When you hear the word “gamification,” you probably think of a consumer facing platform like Foursquare or SCVNGR. While these concepts are noteworthy, enterprise gamification is becoming more and more popular.
And no, enterprise gamification does not mean playing solitaire at work. Companies are implementing new systems to motivate their employees that contain badges, leaderboards, and other items popular in social games.
This can be used as a new age method of training, or as a way of making remote workers feel like part of the team. Enterprise gamification can also turn mundane ordinary tasks into something that is actually fun and merits a reward.
Gaming brings employees together
Many office tasks are individual in nature. Leaderboards and badges, however, transcend cubicle walls. Game scores allow employees to benchmark themselves against their coworkers, and makes work more social. Even employees who work from home or on the road will feel more attached to the greater organization if they are competing against their fellow employees on a regular basis.
Gaming provides better training
Enterprise gamification is more than just a leaderboard or a flashy badge. Managers can set up virtual projects, allowing employees to “test their skills” before doing it for real. This allows employees to learn from their mistakes before they make them on an actual project.
In a real video game, new players are usually introduced to gameplay in what is known as a “sandbox” or “tutorial.” They are usually given some sort of guiding authority who teaches them as they advance throughout the early levels of play. A “sandbox” at work can teach new employees basic tasks and processes in a fun way. This also allows employees to teach themselves, eliminating the need for management to spend their time teaching basic skills over and over.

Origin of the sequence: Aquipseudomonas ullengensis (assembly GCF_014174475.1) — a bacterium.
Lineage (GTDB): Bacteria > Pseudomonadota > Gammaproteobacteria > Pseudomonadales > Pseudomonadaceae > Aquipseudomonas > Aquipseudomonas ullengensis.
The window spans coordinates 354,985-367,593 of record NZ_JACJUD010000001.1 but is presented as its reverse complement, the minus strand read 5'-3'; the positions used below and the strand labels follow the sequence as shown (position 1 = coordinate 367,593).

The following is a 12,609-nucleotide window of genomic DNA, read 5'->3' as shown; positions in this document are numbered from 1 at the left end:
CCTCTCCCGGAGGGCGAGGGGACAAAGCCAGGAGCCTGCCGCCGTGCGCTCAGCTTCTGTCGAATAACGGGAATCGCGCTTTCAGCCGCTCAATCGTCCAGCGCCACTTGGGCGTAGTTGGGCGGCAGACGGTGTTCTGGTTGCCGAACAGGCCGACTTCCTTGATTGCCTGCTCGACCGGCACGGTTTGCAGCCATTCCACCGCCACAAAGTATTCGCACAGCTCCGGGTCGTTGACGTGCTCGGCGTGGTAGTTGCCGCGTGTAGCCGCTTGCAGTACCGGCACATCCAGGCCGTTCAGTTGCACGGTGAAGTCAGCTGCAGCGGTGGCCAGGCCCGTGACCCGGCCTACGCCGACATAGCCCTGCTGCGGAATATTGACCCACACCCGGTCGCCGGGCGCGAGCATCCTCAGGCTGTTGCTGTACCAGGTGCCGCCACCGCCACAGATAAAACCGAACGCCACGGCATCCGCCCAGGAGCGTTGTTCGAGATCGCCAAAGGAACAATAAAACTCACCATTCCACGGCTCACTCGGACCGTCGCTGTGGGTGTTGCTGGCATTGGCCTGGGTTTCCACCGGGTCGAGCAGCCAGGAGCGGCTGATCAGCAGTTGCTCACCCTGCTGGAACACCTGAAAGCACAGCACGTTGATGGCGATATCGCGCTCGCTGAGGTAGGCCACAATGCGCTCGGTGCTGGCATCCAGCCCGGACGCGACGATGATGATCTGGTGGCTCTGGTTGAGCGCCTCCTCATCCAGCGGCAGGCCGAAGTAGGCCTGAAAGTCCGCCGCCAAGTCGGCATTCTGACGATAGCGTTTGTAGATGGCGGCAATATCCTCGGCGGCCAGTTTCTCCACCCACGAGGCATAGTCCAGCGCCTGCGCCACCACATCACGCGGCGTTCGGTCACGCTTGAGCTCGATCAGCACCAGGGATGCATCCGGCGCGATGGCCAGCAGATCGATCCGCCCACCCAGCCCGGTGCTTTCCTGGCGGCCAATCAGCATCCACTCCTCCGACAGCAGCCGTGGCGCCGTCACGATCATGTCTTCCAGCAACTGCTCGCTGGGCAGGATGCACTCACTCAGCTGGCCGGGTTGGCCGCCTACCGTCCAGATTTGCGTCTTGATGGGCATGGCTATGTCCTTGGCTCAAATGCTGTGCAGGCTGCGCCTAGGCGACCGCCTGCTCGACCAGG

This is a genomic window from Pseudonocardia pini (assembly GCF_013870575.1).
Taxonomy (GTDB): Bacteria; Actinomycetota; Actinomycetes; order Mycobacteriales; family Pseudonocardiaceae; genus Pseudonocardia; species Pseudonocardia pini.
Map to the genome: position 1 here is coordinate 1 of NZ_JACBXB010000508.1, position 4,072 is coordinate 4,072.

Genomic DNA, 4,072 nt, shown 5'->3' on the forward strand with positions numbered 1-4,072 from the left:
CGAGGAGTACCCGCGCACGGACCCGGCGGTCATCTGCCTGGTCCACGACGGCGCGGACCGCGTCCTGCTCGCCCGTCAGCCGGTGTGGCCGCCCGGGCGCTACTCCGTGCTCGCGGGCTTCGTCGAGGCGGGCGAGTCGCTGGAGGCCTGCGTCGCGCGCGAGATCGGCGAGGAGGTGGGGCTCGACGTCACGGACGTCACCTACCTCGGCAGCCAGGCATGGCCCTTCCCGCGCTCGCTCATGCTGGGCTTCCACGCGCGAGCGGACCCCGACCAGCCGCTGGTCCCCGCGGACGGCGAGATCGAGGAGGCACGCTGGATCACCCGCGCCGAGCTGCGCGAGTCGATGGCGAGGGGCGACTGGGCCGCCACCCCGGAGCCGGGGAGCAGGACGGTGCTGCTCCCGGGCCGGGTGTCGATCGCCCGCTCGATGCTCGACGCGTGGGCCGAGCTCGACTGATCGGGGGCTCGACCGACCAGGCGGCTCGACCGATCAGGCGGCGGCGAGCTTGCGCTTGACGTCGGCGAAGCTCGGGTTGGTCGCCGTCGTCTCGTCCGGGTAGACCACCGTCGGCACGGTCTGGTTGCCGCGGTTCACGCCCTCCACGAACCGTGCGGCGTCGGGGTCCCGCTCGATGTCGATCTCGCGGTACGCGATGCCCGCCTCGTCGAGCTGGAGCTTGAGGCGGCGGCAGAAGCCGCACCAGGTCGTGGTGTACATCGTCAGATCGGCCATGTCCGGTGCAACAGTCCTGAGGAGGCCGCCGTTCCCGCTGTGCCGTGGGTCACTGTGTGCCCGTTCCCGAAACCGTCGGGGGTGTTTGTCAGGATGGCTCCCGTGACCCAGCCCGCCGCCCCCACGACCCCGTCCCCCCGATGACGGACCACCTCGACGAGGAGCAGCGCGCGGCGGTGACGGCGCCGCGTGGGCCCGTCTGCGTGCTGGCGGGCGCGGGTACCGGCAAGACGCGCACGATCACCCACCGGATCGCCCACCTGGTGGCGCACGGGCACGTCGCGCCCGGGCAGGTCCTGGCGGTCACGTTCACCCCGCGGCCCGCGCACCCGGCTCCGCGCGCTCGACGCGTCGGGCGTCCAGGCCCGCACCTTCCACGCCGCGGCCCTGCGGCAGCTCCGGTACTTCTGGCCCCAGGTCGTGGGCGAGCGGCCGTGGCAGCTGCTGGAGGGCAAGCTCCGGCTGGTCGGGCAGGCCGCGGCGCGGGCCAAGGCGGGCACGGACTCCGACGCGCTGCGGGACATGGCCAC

Additionally, gamification allows managers to easily identify which people are best for important projects. By introducing “levels” at work that employees must “unlock,” there becomes an inherent ranking system that is completely objective. When selecting people for a task, managers can simply choose the employees with the highest level or amount of skill points.
Gaming is a growing trend
As reported by the Wall Street Journal, “Tech-industry research firm Gartner estimates that by 2014, some 70% of large companies will use [gamification] techniques for at least one business process.”
Additionally, revenue from these systems is expected to grow more than 8-fold between this year and 2014. This is because many companies hire outside firms to build gaming platforms, instead of creating them themselves.
Because gaming at work is a relatively young concept, not much data is available to judge its effectiveness. However, it is being adopted so rapidly that one must expect there is a reason for this growth. To learn more about enterprise gamification, check out this SlideShare from Social Performance Management firm Rypple.
Have you implemented gaming into your company? Have you seen any success?